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Junk Food Linked to Young Children’s Mental Health Problems

Researchers at Deakin University recently published research linking poor diet in pregnant women and in their young children, with children’s higher levels of behavioural and emotional problems. The investigators studied the diets of over 23,000 pregnant  women and their children, and concluded after a five year  follow-up, that early exposure to what is commonly known as  ‘junk food’, increases the risk of  poor mental health.

Led by Associate Professor Felice Jacka, researchers investigated the pre- and post-partum diets of women who participated in the Norwegian Mother and Child Cohort Study. During the first four to five months of pregnancy,  women were categorised as having a healthy pattern of eating (high intake of vegetables, fruit, high-fibre cereals and vegetable oils) or an unhealthy pattern (high intake of processed meat products, refined cereals, sweet drinks, and salty snacks). Children’s diet at 18 months and 3 years was assessed for intake of foods and drinks such as dairy products, cereal-based porridge and fruit juice. A Child Behaviour Checklist was used for those children from 18 months to five years of age, to assess anxiety, depression, ADHD, oppositional defiant disorder and conduct disorder.

The findings, reported in the Journal of the American Academy of Child and Adolescent Psychiatry, suggest that mothers who have an unhealthy diet during pregnancy have children with more behavioural problems such as tantrums and aggression. Also, children who eat more unhealthy foods and not enough nutrient-rich foods in the first years of their life, show more attentional and behavioural problems, as well as higher rates of anxiety and depression. These conclusions were made even after other potentially related factors such as socio-economic circumstances and mental health of the parents were accounted for.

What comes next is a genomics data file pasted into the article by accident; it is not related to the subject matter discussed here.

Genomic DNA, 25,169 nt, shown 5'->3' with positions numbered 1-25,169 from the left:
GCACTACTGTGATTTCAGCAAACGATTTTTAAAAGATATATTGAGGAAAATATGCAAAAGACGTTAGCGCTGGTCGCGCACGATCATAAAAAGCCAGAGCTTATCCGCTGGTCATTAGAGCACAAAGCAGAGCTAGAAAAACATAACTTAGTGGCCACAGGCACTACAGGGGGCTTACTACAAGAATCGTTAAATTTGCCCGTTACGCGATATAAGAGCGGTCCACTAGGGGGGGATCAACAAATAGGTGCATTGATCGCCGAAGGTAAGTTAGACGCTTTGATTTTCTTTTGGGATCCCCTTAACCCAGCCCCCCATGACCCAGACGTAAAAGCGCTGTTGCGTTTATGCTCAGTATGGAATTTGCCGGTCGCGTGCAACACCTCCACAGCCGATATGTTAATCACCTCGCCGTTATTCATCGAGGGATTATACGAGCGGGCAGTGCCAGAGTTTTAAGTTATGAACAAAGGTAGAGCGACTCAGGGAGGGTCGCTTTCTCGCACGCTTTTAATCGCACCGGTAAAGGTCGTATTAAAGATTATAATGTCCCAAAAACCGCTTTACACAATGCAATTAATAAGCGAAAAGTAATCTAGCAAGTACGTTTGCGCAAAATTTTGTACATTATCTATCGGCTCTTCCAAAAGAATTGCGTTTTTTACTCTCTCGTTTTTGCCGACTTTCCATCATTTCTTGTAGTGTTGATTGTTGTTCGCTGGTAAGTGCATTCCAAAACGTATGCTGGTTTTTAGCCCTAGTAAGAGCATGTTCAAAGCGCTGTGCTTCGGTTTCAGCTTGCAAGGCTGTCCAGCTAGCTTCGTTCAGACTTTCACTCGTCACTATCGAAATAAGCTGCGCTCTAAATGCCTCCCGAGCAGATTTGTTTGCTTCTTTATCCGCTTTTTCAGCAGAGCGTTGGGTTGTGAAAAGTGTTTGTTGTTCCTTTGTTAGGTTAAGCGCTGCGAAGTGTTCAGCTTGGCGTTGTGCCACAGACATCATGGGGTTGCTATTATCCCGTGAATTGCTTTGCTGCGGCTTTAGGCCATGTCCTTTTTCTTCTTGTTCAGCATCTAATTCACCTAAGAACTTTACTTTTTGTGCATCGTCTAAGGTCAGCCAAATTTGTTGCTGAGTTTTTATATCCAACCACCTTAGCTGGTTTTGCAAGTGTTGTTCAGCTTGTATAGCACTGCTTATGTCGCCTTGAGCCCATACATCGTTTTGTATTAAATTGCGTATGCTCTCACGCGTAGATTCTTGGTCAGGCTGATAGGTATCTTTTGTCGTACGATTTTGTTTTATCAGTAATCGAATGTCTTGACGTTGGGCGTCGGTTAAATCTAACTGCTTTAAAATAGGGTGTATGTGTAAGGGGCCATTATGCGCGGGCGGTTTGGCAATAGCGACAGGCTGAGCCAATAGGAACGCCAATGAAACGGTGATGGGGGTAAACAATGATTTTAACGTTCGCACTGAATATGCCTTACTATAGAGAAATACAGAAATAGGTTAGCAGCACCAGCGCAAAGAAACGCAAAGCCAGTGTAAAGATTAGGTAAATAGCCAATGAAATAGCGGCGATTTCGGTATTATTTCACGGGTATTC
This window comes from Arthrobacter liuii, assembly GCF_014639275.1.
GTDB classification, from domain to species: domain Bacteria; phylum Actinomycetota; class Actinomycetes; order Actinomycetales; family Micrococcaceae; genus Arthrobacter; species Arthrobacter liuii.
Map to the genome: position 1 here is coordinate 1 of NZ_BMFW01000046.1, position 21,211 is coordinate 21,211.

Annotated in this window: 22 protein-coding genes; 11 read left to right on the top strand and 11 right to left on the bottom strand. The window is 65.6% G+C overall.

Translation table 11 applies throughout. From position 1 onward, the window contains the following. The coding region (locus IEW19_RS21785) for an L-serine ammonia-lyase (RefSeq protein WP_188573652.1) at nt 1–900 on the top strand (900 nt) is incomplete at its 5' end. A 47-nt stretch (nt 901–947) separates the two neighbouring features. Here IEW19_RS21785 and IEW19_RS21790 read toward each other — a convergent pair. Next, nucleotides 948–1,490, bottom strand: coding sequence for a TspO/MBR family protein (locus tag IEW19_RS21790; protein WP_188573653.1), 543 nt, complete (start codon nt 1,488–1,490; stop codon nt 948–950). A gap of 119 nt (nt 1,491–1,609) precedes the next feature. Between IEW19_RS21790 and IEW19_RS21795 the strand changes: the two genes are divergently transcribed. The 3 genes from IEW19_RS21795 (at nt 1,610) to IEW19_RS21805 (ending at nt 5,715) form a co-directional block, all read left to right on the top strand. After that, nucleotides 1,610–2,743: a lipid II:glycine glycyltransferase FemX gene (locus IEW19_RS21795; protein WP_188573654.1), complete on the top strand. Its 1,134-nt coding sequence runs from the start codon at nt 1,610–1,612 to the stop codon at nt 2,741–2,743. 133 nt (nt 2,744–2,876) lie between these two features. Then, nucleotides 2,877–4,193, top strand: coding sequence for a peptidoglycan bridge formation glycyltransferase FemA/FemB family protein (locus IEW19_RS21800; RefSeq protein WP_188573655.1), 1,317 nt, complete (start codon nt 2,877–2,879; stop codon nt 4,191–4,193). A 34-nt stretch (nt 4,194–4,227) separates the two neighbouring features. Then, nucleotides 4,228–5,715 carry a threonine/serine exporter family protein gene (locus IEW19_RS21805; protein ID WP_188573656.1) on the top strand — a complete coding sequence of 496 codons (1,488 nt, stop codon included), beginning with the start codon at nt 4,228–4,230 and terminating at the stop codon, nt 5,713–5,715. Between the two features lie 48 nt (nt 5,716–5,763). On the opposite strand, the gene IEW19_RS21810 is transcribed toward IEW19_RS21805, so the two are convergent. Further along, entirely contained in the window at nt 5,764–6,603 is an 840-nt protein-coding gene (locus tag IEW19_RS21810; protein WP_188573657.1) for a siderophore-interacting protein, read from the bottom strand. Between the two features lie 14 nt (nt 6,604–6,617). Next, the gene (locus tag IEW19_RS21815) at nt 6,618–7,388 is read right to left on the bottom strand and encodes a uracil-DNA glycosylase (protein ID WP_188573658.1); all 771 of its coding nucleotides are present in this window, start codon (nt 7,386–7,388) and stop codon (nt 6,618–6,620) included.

In a media release, Dr Jacka said, “We’ve known for some time that very early life nutrition, including the nutrition received while the child is in utero, is related to physical health outcomes in children – their risk for later heart disease of diabetes for example. But this is the first study indicating that diet may also be important to mental health outcomes in children.”

And while previous research has linked diet quality to the mental health of adolescents and adults, the impact of early diet on early mental health outcomes was previously unexplored.  These findings make it “even more clear that diet matters to mental health right across the age spectrum”, said Dr Jacka.

 Given that Dr Jacka and her team collected data about behaviours in children that are established early markers for later mental health problems, Dr Jacka explained that, “These new findings … add to the growing body  of evidence on the impact of unhealthy diets on the risk for depression, anxiety and even dementia.”

 Image from freedigitalphotos.net